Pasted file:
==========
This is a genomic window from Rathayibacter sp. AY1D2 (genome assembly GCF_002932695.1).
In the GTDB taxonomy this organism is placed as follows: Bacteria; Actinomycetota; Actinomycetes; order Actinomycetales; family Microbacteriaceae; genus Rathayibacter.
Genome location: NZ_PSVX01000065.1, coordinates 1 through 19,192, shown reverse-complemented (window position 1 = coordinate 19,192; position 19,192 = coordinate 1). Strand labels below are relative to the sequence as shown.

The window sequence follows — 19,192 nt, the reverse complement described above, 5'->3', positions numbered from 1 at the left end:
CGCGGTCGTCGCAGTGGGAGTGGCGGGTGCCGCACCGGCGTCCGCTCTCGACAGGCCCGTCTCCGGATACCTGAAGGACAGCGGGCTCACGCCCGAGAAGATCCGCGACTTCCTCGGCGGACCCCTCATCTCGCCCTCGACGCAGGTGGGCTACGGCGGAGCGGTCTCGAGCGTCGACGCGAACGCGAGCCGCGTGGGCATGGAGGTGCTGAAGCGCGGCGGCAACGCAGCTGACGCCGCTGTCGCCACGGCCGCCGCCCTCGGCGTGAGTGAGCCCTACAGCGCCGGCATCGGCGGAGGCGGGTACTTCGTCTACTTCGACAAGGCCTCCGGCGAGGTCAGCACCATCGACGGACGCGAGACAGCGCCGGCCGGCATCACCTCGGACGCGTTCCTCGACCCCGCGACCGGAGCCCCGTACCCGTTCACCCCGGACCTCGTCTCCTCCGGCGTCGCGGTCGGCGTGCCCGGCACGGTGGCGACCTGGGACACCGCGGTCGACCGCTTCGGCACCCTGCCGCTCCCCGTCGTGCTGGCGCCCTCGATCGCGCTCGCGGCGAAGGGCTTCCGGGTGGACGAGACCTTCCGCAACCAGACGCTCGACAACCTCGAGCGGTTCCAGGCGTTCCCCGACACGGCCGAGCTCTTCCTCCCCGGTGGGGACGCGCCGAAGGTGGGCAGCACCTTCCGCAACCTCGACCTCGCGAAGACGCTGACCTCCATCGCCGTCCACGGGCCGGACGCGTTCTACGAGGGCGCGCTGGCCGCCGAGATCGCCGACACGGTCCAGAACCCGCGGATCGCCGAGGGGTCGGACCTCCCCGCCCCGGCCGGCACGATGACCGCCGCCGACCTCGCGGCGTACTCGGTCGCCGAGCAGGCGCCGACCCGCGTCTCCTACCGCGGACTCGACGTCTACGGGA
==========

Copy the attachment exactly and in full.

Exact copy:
This is a genomic window from Rathayibacter sp. AY1D2 (genome assembly GCF_002932695.1).
In the GTDB taxonomy this organism is placed as follows: Bacteria; Actinomycetota; Actinomycetes; order Actinomycetales; family Microbacteriaceae; genus Rathayibacter.
Genome location: NZ_PSVX01000065.1, coordinates 1 through 19,192, shown reverse-complemented (window position 1 = coordinate 19,192; position 19,192 = coordinate 1). Strand labels below are relative to the sequence as shown.

The window sequence follows — 19,192 nt, the reverse complement described above, 5'->3', positions numbered from 1 at the left end:
CGCGGTCGTCGCAGTGGGAGTGGCGGGTGCCGCACCGGCGTCCGCTCTCGACAGGCCCGTCTCCGGATACCTGAAGGACAGCGGGCTCACGCCCGAGAAGATCCGCGACTTCCTCGGCGGACCCCTCATCTCGCCCTCGACGCAGGTGGGCTACGGCGGAGCGGTCTCGAGCGTCGACGCGAACGCGAGCCGCGTGGGCATGGAGGTGCTGAAGCGCGGCGGCAACGCAGCTGACGCCGCTGTCGCCACGGCCGCCGCCCTCGGCGTGAGTGAGCCCTACAGCGCCGGCATCGGCGGAGGCGGGTACTTCGTCTACTTCGACAAGGCCTCCGGCGAGGTCAGCACCATCGACGGACGCGAGACAGCGCCGGCCGGCATCACCTCGGACGCGTTCCTCGACCCCGCGACCGGAGCCCCGTACCCGTTCACCCCGGACCTCGTCTCCTCCGGCGTCGCGGTCGGCGTGCCCGGCACGGTGGCGACCTGGGACACCGCGGTCGACCGCTTCGGCACCCTGCCGCTCCCCGTCGTGCTGGCGCCCTCGATCGCGCTCGCGGCGAAGGGCTTCCGGGTGGACGAGACCTTCCGCAACCAGACGCTCGACAACCTCGAGCGGTTCCAGGCGTTCCCCGACACGGCCGAGCTCTTCCTCCCCGGTGGGGACGCGCCGAAGGTGGGCAGCACCTTCCGCAACCTCGACCTCGCGAAGACGCTGACCTCCATCGCCGTCCACGGGCCGGACGCGTTCTACGAGGGCGCGCTGGCCGCCGAGATCGCCGACACGGTCCAGAACCCGCGGATCGCCGAGGGGTCGGACCTCCCCGCCCCGGCCGGCACGATGACCGCCGCCGACCTCGCGGCGTACTCGGTCGCCGAGCAGGCGCCGACCCGCGTCTCCTACCGCGGACTCGACGTCTACGGGA